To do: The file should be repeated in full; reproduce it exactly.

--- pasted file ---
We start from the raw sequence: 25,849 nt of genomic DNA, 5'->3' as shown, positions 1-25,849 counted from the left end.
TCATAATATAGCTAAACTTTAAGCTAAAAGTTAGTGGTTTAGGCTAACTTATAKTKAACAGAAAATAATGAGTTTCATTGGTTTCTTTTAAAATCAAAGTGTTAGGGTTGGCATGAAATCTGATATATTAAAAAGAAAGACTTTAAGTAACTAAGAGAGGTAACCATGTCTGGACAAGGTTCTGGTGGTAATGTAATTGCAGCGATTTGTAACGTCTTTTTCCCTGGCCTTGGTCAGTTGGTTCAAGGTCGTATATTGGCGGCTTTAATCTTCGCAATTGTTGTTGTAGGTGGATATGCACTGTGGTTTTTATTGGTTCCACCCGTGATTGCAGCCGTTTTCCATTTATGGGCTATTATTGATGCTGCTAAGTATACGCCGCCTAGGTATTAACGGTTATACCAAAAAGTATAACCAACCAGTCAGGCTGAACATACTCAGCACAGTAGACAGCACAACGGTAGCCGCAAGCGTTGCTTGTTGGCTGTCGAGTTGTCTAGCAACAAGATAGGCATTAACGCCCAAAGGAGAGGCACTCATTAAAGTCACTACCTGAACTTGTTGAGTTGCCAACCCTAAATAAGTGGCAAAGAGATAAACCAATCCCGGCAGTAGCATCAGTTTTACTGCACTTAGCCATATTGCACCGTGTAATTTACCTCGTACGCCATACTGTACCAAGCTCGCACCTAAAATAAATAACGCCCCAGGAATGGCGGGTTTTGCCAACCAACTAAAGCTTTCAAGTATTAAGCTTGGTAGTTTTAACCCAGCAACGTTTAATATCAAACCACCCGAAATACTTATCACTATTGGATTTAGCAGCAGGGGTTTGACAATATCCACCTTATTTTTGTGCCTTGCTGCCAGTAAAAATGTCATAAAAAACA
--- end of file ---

We start from the raw sequence: 25,849 nt of genomic DNA, 5'->3' as shown, positions 1-25,849 counted from the left end.
TCATAATATAGCTAAACTTTAAGCTAAAAGTTAGTGGTTTAGGCTAACTTATAKTKAACAGAAAATAATGAGTTTCATTGGTTTCTTTTAAAATCAAAGTGTTAGGGTTGGCATGAAATCTGATATATTAAAAAGAAAGACTTTAAGTAACTAAGAGAGGTAACCATGTCTGGACAAGGTTCTGGTGGTAATGTAATTGCAGCGATTTGTAACGTCTTTTTCCCTGGCCTTGGTCAGTTGGTTCAAGGTCGTATATTGGCGGCTTTAATCTTCGCAATTGTTGTTGTAGGTGGATATGCACTGTGGTTTTTATTGGTTCCACCCGTGATTGCAGCCGTTTTCCATTTATGGGCTATTATTGATGCTGCTAAGTATACGCCGCCTAGGTATTAACGGTTATACCAAAAAGTATAACCAACCAGTCAGGCTGAACATACTCAGCACAGTAGACAGCACAACGGTAGCCGCAAGCGTTGCTTGTTGGCTGTCGAGTTGTCTAGCAACAAGATAGGCATTAACGCCCAAAGGAGAGGCACTCATTAAAGTCACTACCTGAACTTGTTGAGTTGCCAACCCTAAATAAGTGGCAAAGAGATAAACCAATCCCGGCAGTAGCATCAGTTTTACTGCACTTAGCCATATTGCACCGTGTAATTTACCTCGTACGCCATACTGTACCAAGCTCGCACCTAAAATAAATAACGCCCCAGGAATGGCGGGTTTTGCCAACCAACTAAAGCTTTCAAGTATTAAGCTTGGTAGTTTTAACCCAGCAACGTTTAATATCAAACCACCCGAAATACTTATCACTATTGGATTTAGCAGCAGGGGTTTGACAATATCCACCTTATTTTTGTGCCTTGCTGCCAGTAAAAATGTCATAAAAAACA